Marta Curriu1, J Carrillo1, M Massanella1, E Garcia1, B Clotet1, C Carrato2, J Blanco1, and C Cabrera1:
XMRV Induces a Nonproductive Infection in Human Lymphoid Tissue
1Fndn irsiCaixa, Badalona, Spain and 2Hosp Univ Germans Trias i Pujol, Barcelona, Spain
Background: Xenotropic murine leukemia virus-related virus (XMRV) has been associated with prostate cancer and chronic fatigue syndrome. In humans the virus has been found in a variety of cell types, including T and B cells, and in rhesus macaques there is evidence for viral replication in lymphoid organs, suggesting that lymphocytes are a target for XMRV. Histocultures of tonsils support productive infection with various viruses, including HIV and human herpesvirus 6. In this study, ex vivo lymphoid tissue was used to investigate the pathogenic mechanisms of XMRV.
Methods: Tonsils from 2 healthy individuals undergoing tonsillectomy were collected and cultured in small pieces (2 mm3) over gelfoam soaked in RPMI medium. Tissue blocks were left uninfected or infected with XMRV stock obtained from a 22Rv1 cell supernatant. Culture medium was replaced every 3 days. After 14 days in culture, both tissues were homogenized and cells were isolated. Viral infection was evaluated at different times in the cells migrating out the tissue and at day 14 in tissue cells by PCR, analyzing viral DNA. In addition, tissue cells were immunophenotyped by flow cytometry and the presence of envelope protein (env) was analyzed by Western blot (WB) using an antibody to SFFV env that reacts with all poly- and xenotropic murine leukemia virus.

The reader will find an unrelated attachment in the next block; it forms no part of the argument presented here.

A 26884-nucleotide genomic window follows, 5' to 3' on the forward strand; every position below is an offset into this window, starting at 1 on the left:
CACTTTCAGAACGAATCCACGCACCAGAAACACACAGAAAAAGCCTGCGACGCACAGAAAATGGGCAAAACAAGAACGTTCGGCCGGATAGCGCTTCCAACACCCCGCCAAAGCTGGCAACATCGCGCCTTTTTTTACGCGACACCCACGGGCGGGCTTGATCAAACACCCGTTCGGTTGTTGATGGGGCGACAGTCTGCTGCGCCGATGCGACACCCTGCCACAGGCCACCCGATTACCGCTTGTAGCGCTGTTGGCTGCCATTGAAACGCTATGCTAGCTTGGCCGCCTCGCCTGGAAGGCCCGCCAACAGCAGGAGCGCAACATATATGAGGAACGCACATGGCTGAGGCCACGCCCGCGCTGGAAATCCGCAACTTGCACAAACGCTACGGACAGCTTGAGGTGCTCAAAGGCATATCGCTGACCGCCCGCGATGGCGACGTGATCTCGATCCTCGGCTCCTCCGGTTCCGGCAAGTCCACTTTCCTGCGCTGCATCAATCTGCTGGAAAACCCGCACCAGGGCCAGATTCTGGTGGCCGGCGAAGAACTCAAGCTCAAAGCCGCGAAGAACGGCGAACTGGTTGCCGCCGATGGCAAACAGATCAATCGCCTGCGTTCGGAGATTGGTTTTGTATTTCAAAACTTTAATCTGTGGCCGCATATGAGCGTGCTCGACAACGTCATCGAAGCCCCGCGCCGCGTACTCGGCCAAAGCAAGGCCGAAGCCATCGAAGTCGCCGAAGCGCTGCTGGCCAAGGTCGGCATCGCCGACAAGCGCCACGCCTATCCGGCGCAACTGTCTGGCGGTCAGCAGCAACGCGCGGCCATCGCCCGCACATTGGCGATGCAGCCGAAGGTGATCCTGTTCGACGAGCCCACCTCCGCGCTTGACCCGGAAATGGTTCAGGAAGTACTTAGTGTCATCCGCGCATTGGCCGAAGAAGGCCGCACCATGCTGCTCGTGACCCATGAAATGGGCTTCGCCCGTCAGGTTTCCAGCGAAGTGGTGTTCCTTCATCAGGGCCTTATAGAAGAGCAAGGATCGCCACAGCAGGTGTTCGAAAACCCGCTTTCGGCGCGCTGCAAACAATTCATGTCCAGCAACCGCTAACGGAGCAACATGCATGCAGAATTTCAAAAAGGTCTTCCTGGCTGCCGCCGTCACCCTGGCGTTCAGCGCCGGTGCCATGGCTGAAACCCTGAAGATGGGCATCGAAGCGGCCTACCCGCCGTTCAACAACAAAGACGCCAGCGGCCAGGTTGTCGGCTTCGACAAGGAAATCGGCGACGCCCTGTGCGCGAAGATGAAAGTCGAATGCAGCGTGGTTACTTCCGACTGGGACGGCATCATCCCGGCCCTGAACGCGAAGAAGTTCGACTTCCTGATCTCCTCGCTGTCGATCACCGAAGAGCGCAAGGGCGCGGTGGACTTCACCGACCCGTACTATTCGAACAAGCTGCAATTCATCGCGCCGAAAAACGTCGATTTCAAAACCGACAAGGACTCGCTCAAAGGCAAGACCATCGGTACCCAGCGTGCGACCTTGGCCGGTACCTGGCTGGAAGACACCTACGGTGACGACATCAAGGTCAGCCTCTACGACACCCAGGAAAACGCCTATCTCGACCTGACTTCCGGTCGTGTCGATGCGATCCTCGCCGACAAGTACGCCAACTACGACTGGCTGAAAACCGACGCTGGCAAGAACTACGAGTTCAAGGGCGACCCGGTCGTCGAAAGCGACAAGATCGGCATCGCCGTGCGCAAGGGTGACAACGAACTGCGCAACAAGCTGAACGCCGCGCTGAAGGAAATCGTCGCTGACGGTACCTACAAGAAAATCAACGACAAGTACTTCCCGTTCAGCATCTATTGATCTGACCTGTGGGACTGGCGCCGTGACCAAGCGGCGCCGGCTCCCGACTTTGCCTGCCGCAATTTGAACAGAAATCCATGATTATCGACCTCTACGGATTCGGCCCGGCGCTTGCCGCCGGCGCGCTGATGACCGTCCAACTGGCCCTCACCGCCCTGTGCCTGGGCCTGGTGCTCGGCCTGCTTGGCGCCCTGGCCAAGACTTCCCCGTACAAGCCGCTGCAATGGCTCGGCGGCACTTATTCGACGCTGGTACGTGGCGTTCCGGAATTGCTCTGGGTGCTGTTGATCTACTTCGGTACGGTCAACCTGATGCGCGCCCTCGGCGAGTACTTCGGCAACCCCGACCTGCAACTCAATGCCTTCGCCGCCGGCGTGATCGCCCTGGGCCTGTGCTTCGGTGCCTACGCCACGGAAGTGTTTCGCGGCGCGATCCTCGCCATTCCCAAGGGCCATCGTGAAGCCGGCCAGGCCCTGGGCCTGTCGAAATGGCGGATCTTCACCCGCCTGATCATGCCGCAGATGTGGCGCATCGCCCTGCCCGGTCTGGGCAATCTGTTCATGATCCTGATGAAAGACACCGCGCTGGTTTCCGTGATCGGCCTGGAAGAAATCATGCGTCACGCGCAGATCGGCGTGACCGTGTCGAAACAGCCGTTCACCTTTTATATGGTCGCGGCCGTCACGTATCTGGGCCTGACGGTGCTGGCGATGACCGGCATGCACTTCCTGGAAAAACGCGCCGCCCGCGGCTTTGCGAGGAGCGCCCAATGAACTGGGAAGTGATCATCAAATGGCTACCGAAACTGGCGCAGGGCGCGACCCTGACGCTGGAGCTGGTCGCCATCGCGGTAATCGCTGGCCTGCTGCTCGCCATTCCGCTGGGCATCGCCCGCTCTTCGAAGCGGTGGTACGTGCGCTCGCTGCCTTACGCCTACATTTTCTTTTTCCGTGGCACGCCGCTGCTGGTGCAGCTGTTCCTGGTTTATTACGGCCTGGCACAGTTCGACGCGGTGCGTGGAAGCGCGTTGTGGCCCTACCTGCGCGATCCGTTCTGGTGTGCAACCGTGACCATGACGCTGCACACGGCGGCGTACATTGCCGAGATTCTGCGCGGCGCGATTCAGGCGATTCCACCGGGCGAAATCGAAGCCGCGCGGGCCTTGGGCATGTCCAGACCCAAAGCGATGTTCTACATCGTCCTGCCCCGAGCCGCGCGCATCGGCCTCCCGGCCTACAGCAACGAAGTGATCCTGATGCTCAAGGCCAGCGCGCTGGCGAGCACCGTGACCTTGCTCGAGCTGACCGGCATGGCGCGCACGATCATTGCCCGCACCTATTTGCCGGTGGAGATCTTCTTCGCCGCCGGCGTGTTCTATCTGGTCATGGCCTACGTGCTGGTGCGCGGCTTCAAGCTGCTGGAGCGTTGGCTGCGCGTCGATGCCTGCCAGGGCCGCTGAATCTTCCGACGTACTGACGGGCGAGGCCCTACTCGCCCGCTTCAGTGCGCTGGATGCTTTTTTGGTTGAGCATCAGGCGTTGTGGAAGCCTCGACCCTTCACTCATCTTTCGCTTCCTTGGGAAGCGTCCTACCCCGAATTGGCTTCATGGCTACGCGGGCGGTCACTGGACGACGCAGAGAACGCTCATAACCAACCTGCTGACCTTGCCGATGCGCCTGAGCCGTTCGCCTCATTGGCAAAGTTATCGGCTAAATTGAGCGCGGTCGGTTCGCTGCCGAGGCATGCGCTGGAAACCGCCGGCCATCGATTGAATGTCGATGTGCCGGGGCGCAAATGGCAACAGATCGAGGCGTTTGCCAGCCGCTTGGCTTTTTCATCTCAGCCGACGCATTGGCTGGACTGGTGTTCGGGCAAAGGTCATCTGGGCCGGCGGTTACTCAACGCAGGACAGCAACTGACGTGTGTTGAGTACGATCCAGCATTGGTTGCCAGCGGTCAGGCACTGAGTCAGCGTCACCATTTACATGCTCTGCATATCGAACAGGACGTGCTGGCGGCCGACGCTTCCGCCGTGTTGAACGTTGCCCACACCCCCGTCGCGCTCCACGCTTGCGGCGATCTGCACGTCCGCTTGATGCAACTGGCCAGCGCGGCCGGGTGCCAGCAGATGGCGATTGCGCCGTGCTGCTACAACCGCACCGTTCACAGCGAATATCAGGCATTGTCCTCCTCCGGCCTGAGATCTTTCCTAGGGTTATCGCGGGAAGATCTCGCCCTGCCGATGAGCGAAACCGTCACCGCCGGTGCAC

Results: Seven days post-infection cells migrating out the tissue were positive for XMRV DNA. After 14 days of culture, tissue cells were also positive, confirming that XMRV infected human tonsil tissue in the absence of exogenous stimulation. Despite the presence of XMRV DNA, infection does not seem to be productive since tissue lysates exhibited undetectable expression of XMRV env proteins by WB. Uninfected and infected tissues showed similar percentages of T and B cells. XMRV infection did not modify the percentage of CD3 (76 and 75% in XMRV+ and XMRV– tissue, respectively), CD4 (53% vs 52%), CD8 (39% vs 40%), or CD19 cells (3% vs 1%). A deeper analysis of T cell subsets showed that XMRV infection did not modify the naïve/memory cell ratio, or immune activation markers, as evaluated by the expression of HLA-DR and CD38.
Conclusions: Our data show that XMRV could be integrated into the human lymphoid tissue cells although this process does not culminate in an explicit productive infection. In addition, this infection did not result in changes of T or B cells nor an immune activation, suggesting that lymphoid tissue could be a latent tissue reservoir in XMRV infection.